This entry is part 7 of 13 in the series Subtle Errors

umbrellastormI preached a sermon where I told a story. It was a rather common story about flying into a city where the wind was blowing strongly. I described the calm above the clouds, but how going through the clouds to land we felt the wind blowing our frail craft to the left and the right. But the pilot had instruments that could “see” through the storm. And we landed safely.

The relevant point was on the “Seeing through” that was in line with the point of my sermon. Interestingly a couple of people said that they were really moved by the story and how behind every cloud there is a silver lining. Another person said that he was encouraged to live above the storm and not get caught up in the storms of life. Neither was my point. They had heard the story and began to “hear” different main points. They left with a sermon that I didn’t preach.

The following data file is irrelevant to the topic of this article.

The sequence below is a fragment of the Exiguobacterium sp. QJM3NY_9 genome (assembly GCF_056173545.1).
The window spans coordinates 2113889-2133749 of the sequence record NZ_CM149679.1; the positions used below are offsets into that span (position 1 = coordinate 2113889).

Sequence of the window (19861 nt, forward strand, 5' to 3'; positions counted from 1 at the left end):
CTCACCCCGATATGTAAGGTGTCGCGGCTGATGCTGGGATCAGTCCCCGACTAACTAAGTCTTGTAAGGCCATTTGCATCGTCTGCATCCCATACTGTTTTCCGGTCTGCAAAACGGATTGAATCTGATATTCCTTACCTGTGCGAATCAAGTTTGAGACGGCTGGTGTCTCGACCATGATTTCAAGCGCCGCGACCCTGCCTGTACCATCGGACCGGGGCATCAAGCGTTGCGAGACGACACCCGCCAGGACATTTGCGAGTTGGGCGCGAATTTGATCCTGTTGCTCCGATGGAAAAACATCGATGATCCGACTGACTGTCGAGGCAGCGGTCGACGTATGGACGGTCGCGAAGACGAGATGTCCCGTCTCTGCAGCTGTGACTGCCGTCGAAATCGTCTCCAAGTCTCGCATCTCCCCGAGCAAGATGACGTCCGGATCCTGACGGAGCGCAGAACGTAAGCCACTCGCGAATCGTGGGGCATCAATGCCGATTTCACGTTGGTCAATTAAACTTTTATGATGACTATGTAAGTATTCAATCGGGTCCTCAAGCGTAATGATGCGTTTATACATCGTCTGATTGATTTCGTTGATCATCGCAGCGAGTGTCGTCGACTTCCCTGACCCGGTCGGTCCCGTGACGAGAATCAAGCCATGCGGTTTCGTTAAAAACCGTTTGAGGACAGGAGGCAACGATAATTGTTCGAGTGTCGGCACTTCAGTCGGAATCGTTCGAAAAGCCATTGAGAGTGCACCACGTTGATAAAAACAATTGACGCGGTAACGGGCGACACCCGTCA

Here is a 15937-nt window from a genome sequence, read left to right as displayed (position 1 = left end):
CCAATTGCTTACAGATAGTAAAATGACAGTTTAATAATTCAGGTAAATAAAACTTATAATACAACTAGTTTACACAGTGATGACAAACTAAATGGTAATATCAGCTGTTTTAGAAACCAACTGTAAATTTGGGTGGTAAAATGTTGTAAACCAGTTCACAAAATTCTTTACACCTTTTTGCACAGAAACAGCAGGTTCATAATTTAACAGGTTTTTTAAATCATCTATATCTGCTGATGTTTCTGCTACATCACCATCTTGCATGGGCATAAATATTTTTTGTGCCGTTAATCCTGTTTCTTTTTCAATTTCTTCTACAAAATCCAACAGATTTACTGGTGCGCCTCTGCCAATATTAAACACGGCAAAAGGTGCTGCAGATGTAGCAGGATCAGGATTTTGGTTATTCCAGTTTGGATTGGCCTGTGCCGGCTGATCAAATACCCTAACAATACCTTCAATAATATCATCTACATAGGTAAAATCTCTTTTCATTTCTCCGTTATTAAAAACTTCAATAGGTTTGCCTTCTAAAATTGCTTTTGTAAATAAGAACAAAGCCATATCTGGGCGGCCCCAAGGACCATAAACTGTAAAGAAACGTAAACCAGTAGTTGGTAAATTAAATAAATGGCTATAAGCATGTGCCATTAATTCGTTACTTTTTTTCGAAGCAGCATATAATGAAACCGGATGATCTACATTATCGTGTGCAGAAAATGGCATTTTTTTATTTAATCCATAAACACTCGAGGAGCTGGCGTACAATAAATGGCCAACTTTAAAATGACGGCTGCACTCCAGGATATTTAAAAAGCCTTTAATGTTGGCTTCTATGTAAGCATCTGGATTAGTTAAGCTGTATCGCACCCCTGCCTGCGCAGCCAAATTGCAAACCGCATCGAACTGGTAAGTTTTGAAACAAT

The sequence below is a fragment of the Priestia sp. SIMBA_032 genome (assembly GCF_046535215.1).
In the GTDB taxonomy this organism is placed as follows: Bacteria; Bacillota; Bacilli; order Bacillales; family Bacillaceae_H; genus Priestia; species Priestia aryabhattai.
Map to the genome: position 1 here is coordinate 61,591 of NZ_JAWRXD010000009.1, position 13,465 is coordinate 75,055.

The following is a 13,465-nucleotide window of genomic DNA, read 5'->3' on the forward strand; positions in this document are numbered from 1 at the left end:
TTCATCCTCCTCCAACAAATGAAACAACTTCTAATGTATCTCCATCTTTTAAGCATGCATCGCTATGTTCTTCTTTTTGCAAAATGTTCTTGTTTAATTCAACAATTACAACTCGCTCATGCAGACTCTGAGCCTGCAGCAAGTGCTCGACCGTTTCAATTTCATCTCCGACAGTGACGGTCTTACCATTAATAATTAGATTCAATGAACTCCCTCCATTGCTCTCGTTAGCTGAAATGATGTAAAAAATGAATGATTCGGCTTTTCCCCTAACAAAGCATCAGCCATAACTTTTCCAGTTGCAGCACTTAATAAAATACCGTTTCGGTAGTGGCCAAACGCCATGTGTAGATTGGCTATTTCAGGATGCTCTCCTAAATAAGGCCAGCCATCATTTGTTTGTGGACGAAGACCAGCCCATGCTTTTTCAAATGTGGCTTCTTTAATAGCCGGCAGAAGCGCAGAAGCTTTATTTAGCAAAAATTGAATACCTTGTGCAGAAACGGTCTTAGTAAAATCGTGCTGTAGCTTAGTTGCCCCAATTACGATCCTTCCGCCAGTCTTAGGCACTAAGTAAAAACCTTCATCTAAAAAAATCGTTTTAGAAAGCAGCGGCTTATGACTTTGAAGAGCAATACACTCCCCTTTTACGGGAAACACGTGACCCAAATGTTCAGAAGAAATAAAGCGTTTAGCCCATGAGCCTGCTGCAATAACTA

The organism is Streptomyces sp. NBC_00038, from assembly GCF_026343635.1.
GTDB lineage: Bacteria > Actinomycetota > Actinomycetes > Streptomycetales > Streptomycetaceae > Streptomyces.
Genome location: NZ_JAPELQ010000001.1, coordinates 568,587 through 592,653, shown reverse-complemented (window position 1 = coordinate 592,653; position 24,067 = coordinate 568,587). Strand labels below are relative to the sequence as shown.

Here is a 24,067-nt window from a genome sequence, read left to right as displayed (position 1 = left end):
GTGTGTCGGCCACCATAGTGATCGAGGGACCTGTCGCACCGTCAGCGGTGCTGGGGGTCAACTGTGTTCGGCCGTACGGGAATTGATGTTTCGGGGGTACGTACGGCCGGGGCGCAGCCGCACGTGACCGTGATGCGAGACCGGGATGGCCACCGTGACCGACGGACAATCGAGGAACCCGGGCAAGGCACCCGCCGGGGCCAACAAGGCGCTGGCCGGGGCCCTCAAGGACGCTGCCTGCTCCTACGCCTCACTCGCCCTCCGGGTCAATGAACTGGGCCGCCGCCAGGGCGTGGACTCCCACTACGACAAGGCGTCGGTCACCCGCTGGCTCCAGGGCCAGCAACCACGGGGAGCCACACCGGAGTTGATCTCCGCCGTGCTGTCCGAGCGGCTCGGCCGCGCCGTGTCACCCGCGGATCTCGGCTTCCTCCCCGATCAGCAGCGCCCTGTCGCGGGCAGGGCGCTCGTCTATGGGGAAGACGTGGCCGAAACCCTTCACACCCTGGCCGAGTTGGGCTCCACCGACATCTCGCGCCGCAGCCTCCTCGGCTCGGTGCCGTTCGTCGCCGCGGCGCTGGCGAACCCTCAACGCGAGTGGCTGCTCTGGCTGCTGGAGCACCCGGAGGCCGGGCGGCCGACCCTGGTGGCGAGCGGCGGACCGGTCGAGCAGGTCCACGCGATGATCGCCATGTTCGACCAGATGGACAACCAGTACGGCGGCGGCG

Upon reflection, I realized that I may have spent too much time talking about the sun above the storm. In reality, even though it was true, I didn’t have to talk about it at all. While it is true that in some sense, people will hear what they want or need to hear right now, it is also true that we can do our best to keep our stories on point. Don’t let a story, even if it is relevant, steal your main point and leave your people with a side point.

Series NavigationServing Nothing But DesertSeparation from the People

2 thoughts on “Stories not Staying on Point

  1. I am stuck in the house because of snow but I am preparing a sermon for our children aged 4 to 12 and as I read this post, i realize that I need to think about how children might percieve what I call my points of power. I just wanted to thank you for opening subtle errors and helping the ministers on the move.

  2. Sherman Haywood Cox II says:

    glad it is a help to you. Let us know about the effectiveness of your sermons to these young minds…God bless…

Leave a Reply

This site uses Akismet to reduce spam. Learn how your comment data is processed.